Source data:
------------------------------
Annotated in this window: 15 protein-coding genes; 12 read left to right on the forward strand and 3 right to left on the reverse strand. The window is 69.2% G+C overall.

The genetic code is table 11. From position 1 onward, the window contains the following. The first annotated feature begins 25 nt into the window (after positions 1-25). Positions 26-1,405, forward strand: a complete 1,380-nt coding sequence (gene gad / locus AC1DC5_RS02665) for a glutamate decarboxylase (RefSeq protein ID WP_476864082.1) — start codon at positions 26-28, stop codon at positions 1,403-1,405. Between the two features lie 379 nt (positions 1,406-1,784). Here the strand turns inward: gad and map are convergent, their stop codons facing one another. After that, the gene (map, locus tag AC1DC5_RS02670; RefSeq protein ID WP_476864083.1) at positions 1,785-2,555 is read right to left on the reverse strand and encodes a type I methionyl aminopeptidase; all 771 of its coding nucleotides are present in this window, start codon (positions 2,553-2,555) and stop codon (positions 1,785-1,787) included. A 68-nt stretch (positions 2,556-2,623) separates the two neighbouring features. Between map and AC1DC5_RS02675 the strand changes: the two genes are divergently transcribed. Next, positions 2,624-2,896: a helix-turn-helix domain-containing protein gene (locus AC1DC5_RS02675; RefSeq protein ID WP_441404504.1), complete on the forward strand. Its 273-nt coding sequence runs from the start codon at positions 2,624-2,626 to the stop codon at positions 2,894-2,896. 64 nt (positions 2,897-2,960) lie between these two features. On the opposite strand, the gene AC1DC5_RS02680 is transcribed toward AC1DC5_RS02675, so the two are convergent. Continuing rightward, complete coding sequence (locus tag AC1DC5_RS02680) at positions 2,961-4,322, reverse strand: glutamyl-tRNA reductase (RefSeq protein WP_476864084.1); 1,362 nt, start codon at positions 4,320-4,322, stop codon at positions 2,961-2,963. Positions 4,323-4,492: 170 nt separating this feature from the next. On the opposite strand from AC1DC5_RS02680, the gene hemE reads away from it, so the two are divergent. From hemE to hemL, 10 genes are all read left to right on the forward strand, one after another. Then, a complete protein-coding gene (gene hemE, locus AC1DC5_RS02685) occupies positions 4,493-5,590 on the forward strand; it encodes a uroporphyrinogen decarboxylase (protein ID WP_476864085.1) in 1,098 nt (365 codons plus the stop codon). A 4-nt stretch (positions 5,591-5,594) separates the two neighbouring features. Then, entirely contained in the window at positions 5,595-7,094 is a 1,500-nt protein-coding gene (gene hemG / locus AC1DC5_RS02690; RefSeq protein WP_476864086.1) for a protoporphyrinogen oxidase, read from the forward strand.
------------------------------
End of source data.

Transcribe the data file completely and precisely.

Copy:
Annotated in this window: 15 protein-coding genes; 12 read left to right on the forward strand and 3 right to left on the reverse strand. The window is 69.2% G+C overall.

The genetic code is table 11. From position 1 onward, the window contains the following. The first annotated feature begins 25 nt into the window (after positions 1-25). Positions 26-1,405, forward strand: a complete 1,380-nt coding sequence (gene gad / locus AC1DC5_RS02665) for a glutamate decarboxylase (RefSeq protein ID WP_476864082.1) — start codon at positions 26-28, stop codon at positions 1,403-1,405. Between the two features lie 379 nt (positions 1,406-1,784). Here the strand turns inward: gad and map are convergent, their stop codons facing one another. After that, the gene (map, locus tag AC1DC5_RS02670; RefSeq protein ID WP_476864083.1) at positions 1,785-2,555 is read right to left on the reverse strand and encodes a type I methionyl aminopeptidase; all 771 of its coding nucleotides are present in this window, start codon (positions 2,553-2,555) and stop codon (positions 1,785-1,787) included. A 68-nt stretch (positions 2,556-2,623) separates the two neighbouring features. Between map and AC1DC5_RS02675 the strand changes: the two genes are divergently transcribed. Next, positions 2,624-2,896: a helix-turn-helix domain-containing protein gene (locus AC1DC5_RS02675; RefSeq protein ID WP_441404504.1), complete on the forward strand. Its 273-nt coding sequence runs from the start codon at positions 2,624-2,626 to the stop codon at positions 2,894-2,896. 64 nt (positions 2,897-2,960) lie between these two features. On the opposite strand, the gene AC1DC5_RS02680 is transcribed toward AC1DC5_RS02675, so the two are convergent. Continuing rightward, complete coding sequence (locus tag AC1DC5_RS02680) at positions 2,961-4,322, reverse strand: glutamyl-tRNA reductase (RefSeq protein WP_476864084.1); 1,362 nt, start codon at positions 4,320-4,322, stop codon at positions 2,961-2,963. Positions 4,323-4,492: 170 nt separating this feature from the next. On the opposite strand from AC1DC5_RS02680, the gene hemE reads away from it, so the two are divergent. From hemE to hemL, 10 genes are all read left to right on the forward strand, one after another. Then, a complete protein-coding gene (gene hemE, locus AC1DC5_RS02685) occupies positions 4,493-5,590 on the forward strand; it encodes a uroporphyrinogen decarboxylase (protein ID WP_476864085.1) in 1,098 nt (365 codons plus the stop codon). A 4-nt stretch (positions 5,591-5,594) separates the two neighbouring features. Then, entirely contained in the window at positions 5,595-7,094 is a 1,500-nt protein-coding gene (gene hemG / locus AC1DC5_RS02690; RefSeq protein WP_476864086.1) for a protoporphyrinogen oxidase, read from the forward strand.